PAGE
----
Concerns over traffic surround Route 10 car wash in Cheshire

CHESHIRE — The Planning and Zoning Commission recently held two public hearings, one of which concerns a local business planned for the old Arby’s site on South Main Street.

Issues mainly relating to traffic will require that a proposed car wash at 980 South Main St. will have to come back before the PZC at a later date. The proposed facility would make use of the current footprint of the vacant Arby’s restaurant, which still has a multi-year lease on the property, with “no additional land clearing.” It would add a water separator and could be used by as many 18 cars, theoretically, on its lot. The facility would also have 14 vacuum units to be located on the back side of the property, explained engineer Stephen Giudice.

Commissioner Casey Downes read a letter from the Regional Water Authority that stated, in part, that “this project does not meet our recommended minimum wetlands setback goal of 50 feet.”

“So, why would we do this if it doesn’t meet the minimum?” she asked.

Town Planner Michael Glidden said that the RWA “doesn’t have the authority to make that call,” pointing out that the Town’s Inland Wetlands and Watercourses Commission has already granted their approval to what is an “existing condition.”

“That comment is really out of their (RWA) lane,” he added.

Commissioners Jeff Natale and Tom Selmont both mentioned that the neighboring Starbucks had created a queuing problem at times in its drive-through, with cars backed out onto Route 10. Giudice said that the car wash, in his firm’s analysis, would likely be less peak traffic than what Arby’s generated.

The property owner, Ken Ginsberg, said he had his own car washed twice a week, but usually went at times when those businesses were not so busy as to create a long wait. He also mentioned that Town staff had requested that the developers locate the vacuums behind the proposed building.

“We did what the Town wanted and put the queuing in the front and the vacuums in the back,” he said, noting that for a car wash the vacuums are “extremely important.” Moving the vacuums to the front to draw more attention from motorists, “would be the greatest thing in the world for us.”

Both Ginsberg and Natale noted that there is not a car wash currently located on the south end of Cheshire. However, a second car wash is also looking at the south end and seeking regulatory approvals. A company called Cheshire Modwash is coming before the Water Pollution Control Authority on May 25, seeking an extension of the public sewer for a proposed facility at 830 South Main Street, about a 5-minute walk or 1-minute drive away from 980 South Main, depending on traffic.

The bulk of the rest of their discussion on May 22 was spent on potential cannabis regulations. No vote was taken on the matter, as Glidden explained that he will be drafting what is likely to be a pair of proposals regarding cannabis for a final PZC vote. Commissioners must act within a 65-day window following the public hearing, which was held earlier in May. In an unplanned bit of symmetry, that mandatory action date and the expiration of the temporary moratorium both fall on July 12, but the PZC plans to adopt its regulations before that time.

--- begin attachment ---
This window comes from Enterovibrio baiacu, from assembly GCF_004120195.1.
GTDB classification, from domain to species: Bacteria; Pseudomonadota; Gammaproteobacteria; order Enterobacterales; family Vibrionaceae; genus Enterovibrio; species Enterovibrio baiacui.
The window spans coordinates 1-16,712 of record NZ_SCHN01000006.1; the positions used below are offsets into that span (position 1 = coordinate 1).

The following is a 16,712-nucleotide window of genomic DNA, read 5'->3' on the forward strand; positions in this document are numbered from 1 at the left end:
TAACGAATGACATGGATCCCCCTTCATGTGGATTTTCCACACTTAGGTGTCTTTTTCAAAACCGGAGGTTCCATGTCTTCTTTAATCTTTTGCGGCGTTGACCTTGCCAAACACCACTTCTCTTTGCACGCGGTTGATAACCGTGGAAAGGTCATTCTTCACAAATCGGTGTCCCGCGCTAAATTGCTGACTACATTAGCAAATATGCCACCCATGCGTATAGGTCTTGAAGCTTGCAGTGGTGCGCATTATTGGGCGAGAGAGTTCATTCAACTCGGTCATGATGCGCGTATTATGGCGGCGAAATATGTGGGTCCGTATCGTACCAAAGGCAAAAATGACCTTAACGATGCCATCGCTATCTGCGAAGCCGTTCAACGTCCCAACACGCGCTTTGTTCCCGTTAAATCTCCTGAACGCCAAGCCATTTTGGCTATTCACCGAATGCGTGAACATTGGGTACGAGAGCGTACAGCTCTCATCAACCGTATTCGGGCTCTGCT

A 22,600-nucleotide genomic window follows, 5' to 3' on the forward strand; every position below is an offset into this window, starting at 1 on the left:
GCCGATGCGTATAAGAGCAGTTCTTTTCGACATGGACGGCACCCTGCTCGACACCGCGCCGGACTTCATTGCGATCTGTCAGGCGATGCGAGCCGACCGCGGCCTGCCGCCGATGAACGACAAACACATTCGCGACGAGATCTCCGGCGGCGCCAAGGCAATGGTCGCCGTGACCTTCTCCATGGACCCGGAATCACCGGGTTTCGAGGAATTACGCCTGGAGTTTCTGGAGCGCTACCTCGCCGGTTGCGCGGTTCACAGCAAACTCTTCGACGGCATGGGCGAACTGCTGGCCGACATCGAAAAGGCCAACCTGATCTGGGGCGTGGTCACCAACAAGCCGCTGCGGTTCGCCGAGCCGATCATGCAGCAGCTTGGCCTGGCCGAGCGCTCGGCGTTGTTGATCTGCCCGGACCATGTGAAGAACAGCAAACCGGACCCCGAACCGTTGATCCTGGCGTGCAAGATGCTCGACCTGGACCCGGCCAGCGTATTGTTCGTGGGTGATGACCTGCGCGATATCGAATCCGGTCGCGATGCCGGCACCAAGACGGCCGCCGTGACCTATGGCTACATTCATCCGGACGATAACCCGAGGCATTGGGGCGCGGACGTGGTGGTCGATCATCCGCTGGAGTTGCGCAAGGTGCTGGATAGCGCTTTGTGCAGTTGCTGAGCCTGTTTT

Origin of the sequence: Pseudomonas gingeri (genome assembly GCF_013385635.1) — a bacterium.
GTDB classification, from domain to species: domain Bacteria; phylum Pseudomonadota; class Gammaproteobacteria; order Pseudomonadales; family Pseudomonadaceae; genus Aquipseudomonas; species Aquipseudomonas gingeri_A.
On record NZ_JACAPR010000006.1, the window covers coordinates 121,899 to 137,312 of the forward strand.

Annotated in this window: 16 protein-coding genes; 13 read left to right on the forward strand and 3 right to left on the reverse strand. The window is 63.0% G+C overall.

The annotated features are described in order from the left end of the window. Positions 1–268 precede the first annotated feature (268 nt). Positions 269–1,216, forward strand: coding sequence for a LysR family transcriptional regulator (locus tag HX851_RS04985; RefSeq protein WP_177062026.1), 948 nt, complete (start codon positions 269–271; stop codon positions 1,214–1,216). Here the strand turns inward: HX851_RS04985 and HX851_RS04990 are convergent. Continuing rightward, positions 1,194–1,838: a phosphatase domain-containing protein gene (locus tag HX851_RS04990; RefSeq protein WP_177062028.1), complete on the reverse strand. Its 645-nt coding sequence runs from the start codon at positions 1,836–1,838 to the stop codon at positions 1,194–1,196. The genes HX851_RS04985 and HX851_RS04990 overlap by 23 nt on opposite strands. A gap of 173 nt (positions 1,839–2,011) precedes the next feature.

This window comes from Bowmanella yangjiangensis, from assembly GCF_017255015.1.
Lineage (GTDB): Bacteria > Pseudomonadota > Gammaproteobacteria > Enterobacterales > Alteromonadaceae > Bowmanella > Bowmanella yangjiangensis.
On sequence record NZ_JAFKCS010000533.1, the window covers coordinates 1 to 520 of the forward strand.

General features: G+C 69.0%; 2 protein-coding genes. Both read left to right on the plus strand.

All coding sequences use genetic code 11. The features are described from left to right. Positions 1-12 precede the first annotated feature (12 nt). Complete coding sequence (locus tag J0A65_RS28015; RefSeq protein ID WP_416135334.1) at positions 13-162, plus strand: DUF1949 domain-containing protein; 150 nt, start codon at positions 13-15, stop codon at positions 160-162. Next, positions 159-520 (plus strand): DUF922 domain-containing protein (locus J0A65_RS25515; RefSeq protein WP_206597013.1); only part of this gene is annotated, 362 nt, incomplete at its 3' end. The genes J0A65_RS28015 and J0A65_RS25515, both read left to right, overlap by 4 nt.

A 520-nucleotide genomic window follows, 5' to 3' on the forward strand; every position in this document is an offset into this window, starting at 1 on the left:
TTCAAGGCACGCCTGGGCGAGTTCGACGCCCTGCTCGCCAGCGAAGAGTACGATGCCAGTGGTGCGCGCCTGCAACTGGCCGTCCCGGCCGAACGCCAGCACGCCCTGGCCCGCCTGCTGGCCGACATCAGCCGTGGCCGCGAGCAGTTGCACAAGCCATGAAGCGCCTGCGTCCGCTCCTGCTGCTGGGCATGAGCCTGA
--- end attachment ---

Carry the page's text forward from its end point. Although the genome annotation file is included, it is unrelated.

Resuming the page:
Following the vocal display of objections to allowing cannabis during its May 8 public hearing, the PZC has signaled that any regulations would be strictly defined. Although several commissioners were not present for the May 22 meeting, the consensus among those present was in support of Glidden’s so-called third option: prohibiting retail sales of cannabis while continuing to allow micro-cultivation, as regulations currently do. Any such operator would still need to qualify for a state license and be subject to current locational restrictions as well, per Glidden.

A second option the PZC is likely to consider would prohibit all commercial cannabis operations in Cheshire, though that would require the additional step of eliminating the micro-cultivator use from the regulations via another public hearing, as Todisco and Glidden discussed.

Other options would include allowing all permissible cannabis operations per state statutes, or carving out certain acceptable uses in narrowly-defined zones.

Commissioners also approved an application involving modifications to an office off Maple Avenue. Alyssa Pillion, who owns Connecticut Real Estate Management, a property management company, was seeking approval for some modest changes on her property at 556 Maple Ave., within the R-20A zone, where she employs six staffers, including herself. The office, she explained, has “limited customer traffic,” and ordinary business hours.

One neighbor, Guy Darter, came to the hearing to express his desire that the neighborhood keep its “residential” character, and asked for any proposed signage to be modestly-sized and unlit.

Pillion agreed, “to satisfy my neighbors.”

In voting to approve Pillion’s site plans, Commissioner Anita Blake commented, “How great it (is) to see property owners around you and you working together to come to a resolution that works for everybody.”


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